In addition to the aforementioned invite-only Chef’s Table, there were a handful of other food and drink-fuelled experiences highlighting my Antarctic sojourn. During the long two days traversing the Drake Passage, ennui is combated by way of wine and spirits tastings. For the former, the ship’s sommelier will walk you through half a dozen styles of juice, explaining to you the primary differences in varieties, terroir and provenance. It’s a tasty lesson that unfolds over an hour-long session. Equally informative, and no less intoxicating, is the whisky master class. During mine, I sipped through four examples of the category, pulled from four separate regions of major production.

Champagne worked its way into several adventures on my itinerary. There was the day when our daily zodiac tour started with a surprise pitstop for flutes filled with Moet. We sipped from them during an hourlong journey through steep canyons, crowded with icebergs.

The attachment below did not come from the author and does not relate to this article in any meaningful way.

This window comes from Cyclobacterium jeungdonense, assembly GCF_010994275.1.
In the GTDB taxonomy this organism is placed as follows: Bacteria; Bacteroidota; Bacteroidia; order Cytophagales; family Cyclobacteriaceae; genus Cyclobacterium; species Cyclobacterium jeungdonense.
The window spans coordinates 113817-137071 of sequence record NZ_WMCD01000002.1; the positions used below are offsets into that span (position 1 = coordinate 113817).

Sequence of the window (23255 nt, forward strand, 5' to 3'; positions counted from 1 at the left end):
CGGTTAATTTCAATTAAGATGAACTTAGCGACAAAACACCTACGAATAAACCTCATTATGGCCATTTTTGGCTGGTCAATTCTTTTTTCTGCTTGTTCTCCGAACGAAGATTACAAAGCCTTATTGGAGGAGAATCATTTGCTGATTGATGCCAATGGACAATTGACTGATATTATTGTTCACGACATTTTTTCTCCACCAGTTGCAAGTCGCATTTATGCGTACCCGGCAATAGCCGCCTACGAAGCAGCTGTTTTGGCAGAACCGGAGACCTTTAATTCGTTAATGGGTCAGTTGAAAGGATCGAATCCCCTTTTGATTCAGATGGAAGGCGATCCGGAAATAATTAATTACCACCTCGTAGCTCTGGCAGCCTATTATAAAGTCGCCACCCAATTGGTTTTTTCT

On Deck 8 of the ship, there are two helicopters hidden in lofted garages. On days of low wind, they would emerge onto the adjoining helipad and 30-minute rides would be offered to anyone willing to fork over $800 for the thrill. Another Moet was par for the course, as I opted to soar over some of the world’s most remote terrain on a cloudless afternoon. Money well spent, and champagne well sipped.

Of course, as with any ship sailing south of the Antarctic Circle, you can’t find yourself here for too long without being given an opportunity to plunge into the frigid waters that surround. The maritime tradition always comes with much pageantry, including an obligatory pour of spirit to warm up after you submerge. It typically involves cheap vodka. Not here, of course. I climbed back aboard, post-Southern Ocean soak, to a generous pour of Lagavulin 16. It immediately warmed my brumal bones. And on the well-appointed Scenic Eclipse II, I relished it from atop a turf-lined party deck on the stern of the ship — complete with a live DJ. Just another day in polar paradise.


– READ MORE: What’s the best polar activity for you?

Published 06.10.24